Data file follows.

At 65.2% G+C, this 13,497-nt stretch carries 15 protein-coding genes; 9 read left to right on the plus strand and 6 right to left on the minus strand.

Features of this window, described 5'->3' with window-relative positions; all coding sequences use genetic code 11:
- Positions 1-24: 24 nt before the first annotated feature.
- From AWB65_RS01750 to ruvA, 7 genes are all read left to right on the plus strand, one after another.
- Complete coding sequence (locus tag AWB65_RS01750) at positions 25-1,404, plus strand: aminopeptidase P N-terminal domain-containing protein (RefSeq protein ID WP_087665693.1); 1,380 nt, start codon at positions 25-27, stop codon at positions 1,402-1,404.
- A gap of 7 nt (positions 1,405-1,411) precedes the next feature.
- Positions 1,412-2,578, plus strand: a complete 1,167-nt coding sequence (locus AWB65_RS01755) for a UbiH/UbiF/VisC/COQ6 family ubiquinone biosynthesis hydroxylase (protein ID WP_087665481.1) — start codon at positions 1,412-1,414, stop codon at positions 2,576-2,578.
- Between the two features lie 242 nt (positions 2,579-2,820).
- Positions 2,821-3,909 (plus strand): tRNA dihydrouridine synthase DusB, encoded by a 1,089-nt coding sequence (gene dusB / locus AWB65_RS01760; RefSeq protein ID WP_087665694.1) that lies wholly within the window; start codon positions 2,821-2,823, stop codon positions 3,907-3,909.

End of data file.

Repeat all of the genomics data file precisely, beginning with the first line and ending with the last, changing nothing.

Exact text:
At 65.2% G+C, this 13,497-nt stretch carries 15 protein-coding genes; 9 read left to right on the plus strand and 6 right to left on the minus strand.

Features of this window, described 5'->3' with window-relative positions; all coding sequences use genetic code 11:
- Positions 1-24: 24 nt before the first annotated feature.
- From AWB65_RS01750 to ruvA, 7 genes are all read left to right on the plus strand, one after another.
- Complete coding sequence (locus tag AWB65_RS01750) at positions 25-1,404, plus strand: aminopeptidase P N-terminal domain-containing protein (RefSeq protein ID WP_087665693.1); 1,380 nt, start codon at positions 25-27, stop codon at positions 1,402-1,404.
- A gap of 7 nt (positions 1,405-1,411) precedes the next feature.
- Positions 1,412-2,578, plus strand: a complete 1,167-nt coding sequence (locus AWB65_RS01755) for a UbiH/UbiF/VisC/COQ6 family ubiquinone biosynthesis hydroxylase (protein ID WP_087665481.1) — start codon at positions 1,412-1,414, stop codon at positions 2,576-2,578.
- Between the two features lie 242 nt (positions 2,579-2,820).
- Positions 2,821-3,909 (plus strand): tRNA dihydrouridine synthase DusB, encoded by a 1,089-nt coding sequence (gene dusB / locus AWB65_RS01760; RefSeq protein ID WP_087665694.1) that lies wholly within the window; start codon positions 2,821-2,823, stop codon positions 3,907-3,909.